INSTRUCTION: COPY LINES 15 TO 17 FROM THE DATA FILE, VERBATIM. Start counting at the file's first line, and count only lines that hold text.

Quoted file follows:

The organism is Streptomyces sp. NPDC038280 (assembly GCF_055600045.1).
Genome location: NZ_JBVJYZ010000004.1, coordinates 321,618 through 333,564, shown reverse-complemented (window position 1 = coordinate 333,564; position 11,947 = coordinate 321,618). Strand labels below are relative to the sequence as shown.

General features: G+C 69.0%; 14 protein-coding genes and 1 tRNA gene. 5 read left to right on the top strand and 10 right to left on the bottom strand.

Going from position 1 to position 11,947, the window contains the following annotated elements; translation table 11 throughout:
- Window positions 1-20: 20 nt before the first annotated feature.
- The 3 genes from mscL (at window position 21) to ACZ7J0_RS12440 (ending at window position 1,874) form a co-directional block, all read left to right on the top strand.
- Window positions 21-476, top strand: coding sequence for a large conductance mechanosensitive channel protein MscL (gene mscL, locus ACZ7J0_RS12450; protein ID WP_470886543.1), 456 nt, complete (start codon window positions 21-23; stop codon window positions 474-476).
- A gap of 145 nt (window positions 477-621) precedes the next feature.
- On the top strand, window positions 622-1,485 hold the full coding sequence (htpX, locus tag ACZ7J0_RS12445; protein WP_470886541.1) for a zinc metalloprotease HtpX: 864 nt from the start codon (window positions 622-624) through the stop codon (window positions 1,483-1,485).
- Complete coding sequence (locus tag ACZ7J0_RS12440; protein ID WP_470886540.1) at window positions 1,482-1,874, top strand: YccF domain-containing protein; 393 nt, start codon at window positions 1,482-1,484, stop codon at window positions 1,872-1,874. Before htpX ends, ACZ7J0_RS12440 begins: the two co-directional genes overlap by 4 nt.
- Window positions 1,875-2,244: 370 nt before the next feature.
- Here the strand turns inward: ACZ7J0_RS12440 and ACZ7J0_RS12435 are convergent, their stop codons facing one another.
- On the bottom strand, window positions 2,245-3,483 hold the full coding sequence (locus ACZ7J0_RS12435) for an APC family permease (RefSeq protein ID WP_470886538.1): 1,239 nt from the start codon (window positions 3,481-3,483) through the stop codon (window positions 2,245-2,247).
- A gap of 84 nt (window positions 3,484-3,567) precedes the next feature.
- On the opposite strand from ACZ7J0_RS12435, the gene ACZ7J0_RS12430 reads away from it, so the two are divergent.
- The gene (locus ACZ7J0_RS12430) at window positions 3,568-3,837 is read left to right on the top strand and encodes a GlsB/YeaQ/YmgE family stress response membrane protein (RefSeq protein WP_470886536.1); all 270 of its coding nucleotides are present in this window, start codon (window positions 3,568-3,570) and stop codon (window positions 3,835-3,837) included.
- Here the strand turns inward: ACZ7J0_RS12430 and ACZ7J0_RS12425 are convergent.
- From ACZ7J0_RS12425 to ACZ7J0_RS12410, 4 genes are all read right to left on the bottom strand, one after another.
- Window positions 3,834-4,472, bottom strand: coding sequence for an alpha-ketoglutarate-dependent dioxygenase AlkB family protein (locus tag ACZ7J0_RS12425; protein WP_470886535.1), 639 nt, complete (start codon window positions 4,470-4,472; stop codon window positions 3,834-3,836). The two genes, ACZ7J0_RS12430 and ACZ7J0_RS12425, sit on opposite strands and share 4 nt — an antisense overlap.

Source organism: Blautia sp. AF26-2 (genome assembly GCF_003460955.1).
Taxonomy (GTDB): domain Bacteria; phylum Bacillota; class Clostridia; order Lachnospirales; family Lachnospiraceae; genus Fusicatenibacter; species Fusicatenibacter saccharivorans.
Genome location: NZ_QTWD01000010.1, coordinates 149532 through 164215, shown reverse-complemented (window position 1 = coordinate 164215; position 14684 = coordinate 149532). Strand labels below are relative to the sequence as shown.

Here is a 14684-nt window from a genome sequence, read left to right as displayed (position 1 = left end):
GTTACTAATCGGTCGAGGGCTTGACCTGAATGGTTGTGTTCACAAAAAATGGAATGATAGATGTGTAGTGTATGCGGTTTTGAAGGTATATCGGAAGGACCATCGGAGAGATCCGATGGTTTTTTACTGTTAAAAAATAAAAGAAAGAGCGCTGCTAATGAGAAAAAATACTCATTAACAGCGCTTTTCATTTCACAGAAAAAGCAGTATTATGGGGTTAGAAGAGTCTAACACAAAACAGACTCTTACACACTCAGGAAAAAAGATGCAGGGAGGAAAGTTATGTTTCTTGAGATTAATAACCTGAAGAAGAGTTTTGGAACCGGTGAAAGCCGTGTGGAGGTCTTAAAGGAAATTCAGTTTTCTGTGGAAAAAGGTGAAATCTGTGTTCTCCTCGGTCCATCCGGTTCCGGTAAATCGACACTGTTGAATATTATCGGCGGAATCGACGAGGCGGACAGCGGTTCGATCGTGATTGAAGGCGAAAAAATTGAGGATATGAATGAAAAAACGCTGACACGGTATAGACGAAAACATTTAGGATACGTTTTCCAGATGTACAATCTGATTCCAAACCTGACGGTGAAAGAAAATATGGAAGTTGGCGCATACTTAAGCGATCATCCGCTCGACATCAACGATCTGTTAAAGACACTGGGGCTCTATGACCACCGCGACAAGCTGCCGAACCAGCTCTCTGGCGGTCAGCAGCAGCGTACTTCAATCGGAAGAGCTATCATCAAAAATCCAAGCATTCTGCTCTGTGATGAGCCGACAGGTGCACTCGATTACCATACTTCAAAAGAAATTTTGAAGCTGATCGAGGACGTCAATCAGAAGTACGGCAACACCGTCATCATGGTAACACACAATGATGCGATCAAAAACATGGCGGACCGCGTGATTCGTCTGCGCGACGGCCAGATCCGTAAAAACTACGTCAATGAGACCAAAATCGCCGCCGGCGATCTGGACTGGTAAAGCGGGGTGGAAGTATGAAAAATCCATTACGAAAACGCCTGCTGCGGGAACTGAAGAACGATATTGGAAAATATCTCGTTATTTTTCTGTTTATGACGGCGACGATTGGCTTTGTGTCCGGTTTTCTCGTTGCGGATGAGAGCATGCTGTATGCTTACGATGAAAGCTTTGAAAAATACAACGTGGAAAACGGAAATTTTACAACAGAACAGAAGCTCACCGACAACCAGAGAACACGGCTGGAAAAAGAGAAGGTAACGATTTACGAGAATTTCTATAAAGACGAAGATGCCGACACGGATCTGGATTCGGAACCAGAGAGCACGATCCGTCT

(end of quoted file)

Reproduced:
- On the opposite strand from ACZ7J0_RS12435, the gene ACZ7J0_RS12430 reads away from it, so the two are divergent.
- The gene (locus ACZ7J0_RS12430) at window positions 3,568-3,837 is read left to right on the top strand and encodes a GlsB/YeaQ/YmgE family stress response membrane protein (RefSeq protein WP_470886536.1); all 270 of its coding nucleotides are present in this window, start codon (window positions 3,568-3,570) and stop codon (window positions 3,835-3,837) included.
- Here the strand turns inward: ACZ7J0_RS12430 and ACZ7J0_RS12425 are convergent.